We are neither unaware, nor capable of fully denying both our preferred blindness and our chosen insouciance to our lesser selves. And here our “lesses selves” includes every single human being whose life continues to exist outside our consciousness, as if it were non-existent. Our demographic definitions of human groupings is only a part of our cover for our shared compliance in denial of our human responsibility for our own health and wellness, but also for our failed responsibility for the silent majority that continues to grow, both inside our persons and across our shared planet.
It is the divide between our unconscious and our conscious, and the elevation of the conscious to such a powerful and dominant position, partly one expects, to avoid having to confront the complex truths of our own lives, including our fears, our anxieties, our failures, our betrayals, our insecurities and our ‘gaps’ (“we are all filled with gaps,” Hugh MacLennan) that threatens to subvert millions of lives (many of them men, 75% of all suicides in Canada are committed by men) and also to threaten the life of the planet.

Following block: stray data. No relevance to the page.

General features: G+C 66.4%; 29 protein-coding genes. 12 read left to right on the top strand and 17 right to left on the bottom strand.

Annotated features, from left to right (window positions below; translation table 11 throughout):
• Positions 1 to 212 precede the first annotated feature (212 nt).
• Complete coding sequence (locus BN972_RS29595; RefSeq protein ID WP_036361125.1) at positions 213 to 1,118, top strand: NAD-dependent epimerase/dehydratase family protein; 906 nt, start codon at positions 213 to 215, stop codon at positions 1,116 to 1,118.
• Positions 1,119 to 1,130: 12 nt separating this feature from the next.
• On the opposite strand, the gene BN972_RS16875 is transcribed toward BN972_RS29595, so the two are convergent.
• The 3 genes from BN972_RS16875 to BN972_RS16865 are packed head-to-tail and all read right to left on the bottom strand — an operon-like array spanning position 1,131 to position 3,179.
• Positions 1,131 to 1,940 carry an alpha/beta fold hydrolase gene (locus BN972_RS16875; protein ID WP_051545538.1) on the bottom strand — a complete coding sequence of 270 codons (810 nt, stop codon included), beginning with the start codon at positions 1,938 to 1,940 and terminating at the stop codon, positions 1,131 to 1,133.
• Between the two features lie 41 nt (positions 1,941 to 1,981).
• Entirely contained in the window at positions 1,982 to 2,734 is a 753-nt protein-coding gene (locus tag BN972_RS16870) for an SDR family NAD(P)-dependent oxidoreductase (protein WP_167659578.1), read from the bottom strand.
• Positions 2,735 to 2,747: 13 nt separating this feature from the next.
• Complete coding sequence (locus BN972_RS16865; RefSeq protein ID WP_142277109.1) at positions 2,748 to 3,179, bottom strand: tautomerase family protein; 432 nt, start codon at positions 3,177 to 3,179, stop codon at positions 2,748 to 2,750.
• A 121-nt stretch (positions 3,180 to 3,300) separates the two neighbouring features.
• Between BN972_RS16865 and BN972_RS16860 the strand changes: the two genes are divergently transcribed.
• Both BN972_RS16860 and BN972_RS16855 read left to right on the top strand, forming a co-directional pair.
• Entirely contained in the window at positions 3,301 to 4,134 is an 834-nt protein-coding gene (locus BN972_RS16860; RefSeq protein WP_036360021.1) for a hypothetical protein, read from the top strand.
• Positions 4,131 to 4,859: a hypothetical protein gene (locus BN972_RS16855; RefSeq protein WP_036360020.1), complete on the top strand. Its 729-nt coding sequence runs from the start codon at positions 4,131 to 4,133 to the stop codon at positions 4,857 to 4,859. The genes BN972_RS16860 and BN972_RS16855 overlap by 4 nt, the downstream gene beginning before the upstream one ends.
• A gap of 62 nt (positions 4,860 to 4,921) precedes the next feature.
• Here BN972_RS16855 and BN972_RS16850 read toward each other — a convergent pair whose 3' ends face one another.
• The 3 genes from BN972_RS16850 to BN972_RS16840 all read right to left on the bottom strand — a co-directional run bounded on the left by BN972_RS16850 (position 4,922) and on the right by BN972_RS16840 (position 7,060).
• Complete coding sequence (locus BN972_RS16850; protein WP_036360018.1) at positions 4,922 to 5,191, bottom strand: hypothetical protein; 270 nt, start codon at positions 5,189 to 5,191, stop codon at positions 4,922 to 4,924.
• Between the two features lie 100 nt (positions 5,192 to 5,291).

Men are in the vortex of a definition of expectations of heroic proportions, with both extremes of the implications of that definition for a full life and a complete self0sabotage. We are turning a blind eye and a deaf ear to our needs, our insecurities, our uncertainties, and the requisite development of those ‘tools’ like words, sentences, feelings, imaginations and beliefs that would value and give expression to these needs and fears and feelings. And we are permitting our brothers, both individually and collectively, to continue to assault our best instincts that know we are participating in a kind of both deliberate and an unconscious sabotage of those best instincts, angels and inner voices.
Our public performance especially those of men, both individually and collectively, serves only to mask our interior truths, and that mask, like the papier mache of those storefronts in the old western movies, cannot withstand the wind and sand storms that sweep across the deserts of our hinterlands. And the storms of our innerlands will only continue to grow so long as we remain adamant deniers of our own inner storms. And, what is worse, our growing dependence on extrinsic ingestions of pills, drinks, distractions, addictions, and even the pursuit of unattainable and hollow goals will only serve to prolong and postpone the inevitable date of our wakening. And while none of us men can hold trump responsible for our personal and our shared fate, nevertheless, we can hold ourselves accountable for our willing compliance in a culture that will not and cannot sustain either our individual lives nor the life of our planet.